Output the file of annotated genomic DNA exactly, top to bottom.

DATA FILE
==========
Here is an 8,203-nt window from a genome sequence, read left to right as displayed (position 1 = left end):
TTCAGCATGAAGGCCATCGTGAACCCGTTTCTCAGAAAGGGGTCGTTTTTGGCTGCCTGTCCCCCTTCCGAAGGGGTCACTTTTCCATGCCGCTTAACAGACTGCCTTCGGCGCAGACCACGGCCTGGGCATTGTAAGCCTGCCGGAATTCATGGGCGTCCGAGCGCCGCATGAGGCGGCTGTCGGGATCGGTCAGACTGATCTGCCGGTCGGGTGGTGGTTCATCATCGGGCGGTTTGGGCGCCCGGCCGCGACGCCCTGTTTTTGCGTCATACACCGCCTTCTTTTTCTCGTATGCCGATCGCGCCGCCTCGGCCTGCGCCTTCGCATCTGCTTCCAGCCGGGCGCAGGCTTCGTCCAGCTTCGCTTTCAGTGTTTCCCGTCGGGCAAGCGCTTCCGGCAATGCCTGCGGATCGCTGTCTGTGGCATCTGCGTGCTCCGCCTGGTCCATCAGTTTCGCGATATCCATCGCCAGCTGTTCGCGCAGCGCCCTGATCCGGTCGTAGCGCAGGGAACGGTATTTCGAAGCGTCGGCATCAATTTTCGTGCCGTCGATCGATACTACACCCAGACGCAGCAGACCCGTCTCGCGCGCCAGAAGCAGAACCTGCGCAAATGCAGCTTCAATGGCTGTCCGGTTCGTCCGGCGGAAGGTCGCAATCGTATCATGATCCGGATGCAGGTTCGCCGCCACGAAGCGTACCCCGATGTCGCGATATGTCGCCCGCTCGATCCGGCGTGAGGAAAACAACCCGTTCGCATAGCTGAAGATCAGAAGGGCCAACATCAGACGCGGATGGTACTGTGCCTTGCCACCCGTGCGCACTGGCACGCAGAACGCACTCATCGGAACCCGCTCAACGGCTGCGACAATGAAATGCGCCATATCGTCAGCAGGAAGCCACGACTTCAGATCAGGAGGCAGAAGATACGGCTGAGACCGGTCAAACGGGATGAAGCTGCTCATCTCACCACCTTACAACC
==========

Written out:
Here is an 8,203-nt window from a genome sequence, read left to right as displayed (position 1 = left end):
TTCAGCATGAAGGCCATCGTGAACCCGTTTCTCAGAAAGGGGTCGTTTTTGGCTGCCTGTCCCCCTTCCGAAGGGGTCACTTTTCCATGCCGCTTAACAGACTGCCTTCGGCGCAGACCACGGCCTGGGCATTGTAAGCCTGCCGGAATTCATGGGCGTCCGAGCGCCGCATGAGGCGGCTGTCGGGATCGGTCAGACTGATCTGCCGGTCGGGTGGTGGTTCATCATCGGGCGGTTTGGGCGCCCGGCCGCGACGCCCTGTTTTTGCGTCATACACCGCCTTCTTTTTCTCGTATGCCGATCGCGCCGCCTCGGCCTGCGCCTTCGCATCTGCTTCCAGCCGGGCGCAGGCTTCGTCCAGCTTCGCTTTCAGTGTTTCCCGTCGGGCAAGCGCTTCCGGCAATGCCTGCGGATCGCTGTCTGTGGCATCTGCGTGCTCCGCCTGGTCCATCAGTTTCGCGATATCCATCGCCAGCTGTTCGCGCAGCGCCCTGATCCGGTCGTAGCGCAGGGAACGGTATTTCGAAGCGTCGGCATCAATTTTCGTGCCGTCGATCGATACTACACCCAGACGCAGCAGACCCGTCTCGCGCGCCAGAAGCAGAACCTGCGCAAATGCAGCTTCAATGGCTGTCCGGTTCGTCCGGCGGAAGGTCGCAATCGTATCATGATCCGGATGCAGGTTCGCCGCCACGAAGCGTACCCCGATGTCGCGATATGTCGCCCGCTCGATCCGGCGTGAGGAAAACAACCCGTTCGCATAGCTGAAGATCAGAAGGGCCAACATCAGACGCGGATGGTACTGTGCCTTGCCACCCGTGCGCACTGGCACGCAGAACGCACTCATCGGAACCCGCTCAACGGCTGCGACAATGAAATGCGCCATATCGTCAGCAGGAAGCCACGACTTCAGATCAGGAGGCAGAAGATACGGCTGAGACCGGTCAAACGGGATGAAGCTGCTCATCTCACCACCTTACAACC